Meringue and Ladyfinger Slices


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Preparation info

  • Makes

    10 slices

    • Difficulty


Appears in

Kaffeehaus: Exquisite Desserts from the Classic Cafes of Vienna, Budapest, and Prague


By Rick Rodgers

Published 2002

  • About

When the Viennese want to feel that they are eating a less sinful dessert, they order this ethereally light, spectacular-looking confection of alternating ladyfinger batter and meringue strips. It is said that the dessert got its name from the original red-currant filling, as red as a cardinal’s robes, but most bakeries now make it with apricot preserves. You will need two large pastry bags (at least 14 inches long) or extra-large plastic storage bags for the meringue and batter, two 7/16-inch-wide plain tips, and two 18-inch-long baking sheets.



  • 8 large egg whites, at room temperature
  • ¾ cup plus 1 tablespoon granulated sugar

Ladyfinger Batter

  • 3 large eggs, at room temperature
  • 2 large egg yolks, at room temperature
  • cup granulated sugar
  • ½ teaspoon vanilla extract
  • ½ cup all-purpose flour
  • pinch of salt
  • Confectioners’ sugar, for dusting and garnish


  1. Position two racks in the upper third and center of the oven and heat to 375°F. Line two 18 X 13 half-sheet pans with parchment paper.
  2. To make the meringue: Beat the whites in a large bowl with a handheld mixer on high speed until the whites form soft peaks. Gradually beat in the sugar and beat until the peaks are stiff and shiny.
  3. To make the ladyfinger batter: In another large bowl, beat the eggs, yolks, and granulated sugar on high speed until the mixture is very light and fluffy in texture and forms a thick ribbon that falls back on itself when the beaters are lifted a few inches, about 3 minutes. Beat in the vanilla. Sift the flour and salt over the mixture and fold it in.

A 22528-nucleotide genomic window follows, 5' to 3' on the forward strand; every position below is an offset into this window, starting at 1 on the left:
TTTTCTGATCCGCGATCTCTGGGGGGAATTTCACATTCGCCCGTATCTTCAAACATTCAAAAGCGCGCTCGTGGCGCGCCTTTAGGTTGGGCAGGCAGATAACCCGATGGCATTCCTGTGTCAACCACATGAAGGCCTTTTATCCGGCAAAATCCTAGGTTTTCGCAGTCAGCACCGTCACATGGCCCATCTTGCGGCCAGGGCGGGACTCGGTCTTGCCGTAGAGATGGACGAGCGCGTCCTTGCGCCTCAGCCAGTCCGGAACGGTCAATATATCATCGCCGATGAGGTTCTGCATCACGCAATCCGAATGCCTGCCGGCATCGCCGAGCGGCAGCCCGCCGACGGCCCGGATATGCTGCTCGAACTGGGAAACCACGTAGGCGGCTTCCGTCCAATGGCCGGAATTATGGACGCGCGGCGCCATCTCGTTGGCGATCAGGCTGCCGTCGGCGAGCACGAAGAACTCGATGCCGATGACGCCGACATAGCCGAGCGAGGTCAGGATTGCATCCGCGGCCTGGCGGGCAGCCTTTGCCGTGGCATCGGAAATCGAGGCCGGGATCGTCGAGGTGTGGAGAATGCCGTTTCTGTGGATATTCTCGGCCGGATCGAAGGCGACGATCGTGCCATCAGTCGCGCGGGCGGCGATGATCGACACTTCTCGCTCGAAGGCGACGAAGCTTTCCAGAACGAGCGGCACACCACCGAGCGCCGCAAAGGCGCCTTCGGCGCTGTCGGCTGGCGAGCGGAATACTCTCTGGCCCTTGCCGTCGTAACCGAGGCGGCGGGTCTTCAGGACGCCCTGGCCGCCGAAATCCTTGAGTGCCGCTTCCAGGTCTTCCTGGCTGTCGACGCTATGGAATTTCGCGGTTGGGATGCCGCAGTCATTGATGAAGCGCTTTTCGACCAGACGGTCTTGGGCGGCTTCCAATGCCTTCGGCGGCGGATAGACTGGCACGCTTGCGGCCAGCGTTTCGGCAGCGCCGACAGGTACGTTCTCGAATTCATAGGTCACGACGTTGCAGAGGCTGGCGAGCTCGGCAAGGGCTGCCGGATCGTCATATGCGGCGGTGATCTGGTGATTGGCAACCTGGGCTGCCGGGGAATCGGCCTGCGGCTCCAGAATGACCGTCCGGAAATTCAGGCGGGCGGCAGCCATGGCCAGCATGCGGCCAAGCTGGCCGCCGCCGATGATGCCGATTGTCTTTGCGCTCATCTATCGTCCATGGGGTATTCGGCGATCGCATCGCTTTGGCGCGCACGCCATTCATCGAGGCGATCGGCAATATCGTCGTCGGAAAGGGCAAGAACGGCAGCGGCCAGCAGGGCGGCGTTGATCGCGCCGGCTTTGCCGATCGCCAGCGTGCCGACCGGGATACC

4. Fit two large pastry bags with 7/16-inch-wide plain pastry tips (such as Ateco Number 805). Spoon half of the meringue into one bag, and half of the ladyfinger batter into the other. Starting ½ inch from a long edge of one baking sheet, pipe a 16-inch-long strip of meringue. Now pipe a strip of ladyfinger batter alongside and touching the meringue. Repeat, alternating meringue and ladyfinger batter, to make a total of 4 meringue and 3 ladyfinger strips, forming a rectangle about 7 inches wide and 16 inches long. Repeat to make another rectangle on the other sheet. Sift confectioners’ sugar over the layers.
  5. Bake until golden brown and a ladyfinger strip springs back when pressed in the center, 15 to 20 minutes. (The layer on the upper rack may be done before the lower layer.) Cool completely on the sheets.
  6. Sift confectioners’ sugar over the cooled layers. With the strips running horizontally, place a baking sheet over one layer, invert, and peel away the parchment, leaving the layer upside down. (Don’t worry—the cake is pretty flexible.) Using a serrated knife, trim the short ends, and cut the layer in half vertically. Brush one half with ¼ cup of the warm apricot glaze. Top with the other half, right side up; the two halves are now back to back. Slice vertically into 5 pieces. Repeat the procedure with the other layer and remaining preserves. Cover loosely with plastic wrap and refrigerate until serving.

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